Monday, February 23, 2009

Print command now as a function in Python 3.0

Recently I managed to play around with Python again. The Python 3.0 (now I'm using 3.0.1) treats the print as an ordinary function.

Last time it is a special command:

[sourcecode lang="python"]
print 'hello, world!'

which is treated as a different animal from any other Python functions. Now the Python 3.0 team has return print back to its mainstream:

[sourcecode lang="python"]
print('hello, world')

The behavior of weird comma, a GW-BASIC-like print command also has been fixed here, we have to append a comma to tell Python interpreter not to print a new line character after a print command:

[sourcecode lang="python"]
print "I don't want to skip to",
print "next line"

which will print (it adds space between the words "to" and "next line"):

I don't want to skip to next line

Sometimes, or most of the time, this behavior is considered weird. Of course it is not weird for a used-to-be-a-GW-BASIC/BASICA programmer like me. But for the rest of the world who only knows Pascal, C, Java, C++, etc it is a weird syntax!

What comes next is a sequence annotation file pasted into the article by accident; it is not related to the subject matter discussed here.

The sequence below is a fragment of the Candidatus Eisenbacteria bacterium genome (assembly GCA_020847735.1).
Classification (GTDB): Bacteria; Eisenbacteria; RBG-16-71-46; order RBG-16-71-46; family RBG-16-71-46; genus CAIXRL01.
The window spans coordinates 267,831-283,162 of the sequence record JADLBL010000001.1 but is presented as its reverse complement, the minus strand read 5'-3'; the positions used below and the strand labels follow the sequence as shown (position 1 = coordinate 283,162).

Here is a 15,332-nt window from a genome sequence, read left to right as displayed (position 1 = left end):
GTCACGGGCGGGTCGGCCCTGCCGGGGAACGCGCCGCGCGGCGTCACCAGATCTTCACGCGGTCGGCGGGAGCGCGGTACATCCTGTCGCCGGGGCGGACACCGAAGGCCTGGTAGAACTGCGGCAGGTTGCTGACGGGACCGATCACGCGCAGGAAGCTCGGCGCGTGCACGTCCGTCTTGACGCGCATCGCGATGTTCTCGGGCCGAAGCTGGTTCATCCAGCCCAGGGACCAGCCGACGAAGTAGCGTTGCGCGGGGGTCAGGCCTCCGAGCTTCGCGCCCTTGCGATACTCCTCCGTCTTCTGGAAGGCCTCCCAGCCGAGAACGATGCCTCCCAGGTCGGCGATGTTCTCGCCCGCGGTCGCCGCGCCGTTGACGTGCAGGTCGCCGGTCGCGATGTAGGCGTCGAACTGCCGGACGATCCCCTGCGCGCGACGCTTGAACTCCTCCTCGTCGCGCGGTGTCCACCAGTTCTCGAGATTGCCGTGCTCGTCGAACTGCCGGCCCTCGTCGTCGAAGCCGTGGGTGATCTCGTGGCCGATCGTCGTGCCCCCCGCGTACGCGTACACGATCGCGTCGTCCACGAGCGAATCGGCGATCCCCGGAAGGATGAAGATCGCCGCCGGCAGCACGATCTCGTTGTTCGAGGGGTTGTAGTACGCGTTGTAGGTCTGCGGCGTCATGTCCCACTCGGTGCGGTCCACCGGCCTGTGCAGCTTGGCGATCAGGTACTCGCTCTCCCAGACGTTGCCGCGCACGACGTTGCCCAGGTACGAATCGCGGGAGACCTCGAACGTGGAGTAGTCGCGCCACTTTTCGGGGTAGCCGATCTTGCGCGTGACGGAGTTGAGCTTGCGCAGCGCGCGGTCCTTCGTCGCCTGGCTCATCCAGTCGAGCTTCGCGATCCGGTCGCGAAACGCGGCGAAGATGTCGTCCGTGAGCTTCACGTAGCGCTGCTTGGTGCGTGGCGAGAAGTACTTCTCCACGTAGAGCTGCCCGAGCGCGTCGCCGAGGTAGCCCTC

Now Python 3.0 comes with the print as a normal Python function:

[sourcecode lang="python"]
print("I don't want to skip to", end="")
print("next line")

which will print:

[sourcecode lang="shell"]
I don't want to skip tonext line

It's good to see that now some of the inconsistencies have been fixed. Of course it took a lot of consideration as they don't want to break the compatibility with previous versions. The 3.0 release is of course an exception. It was released as a breaking version, there will be some backward incompatibility with previous versions (2.x).

No comments:

Post a Comment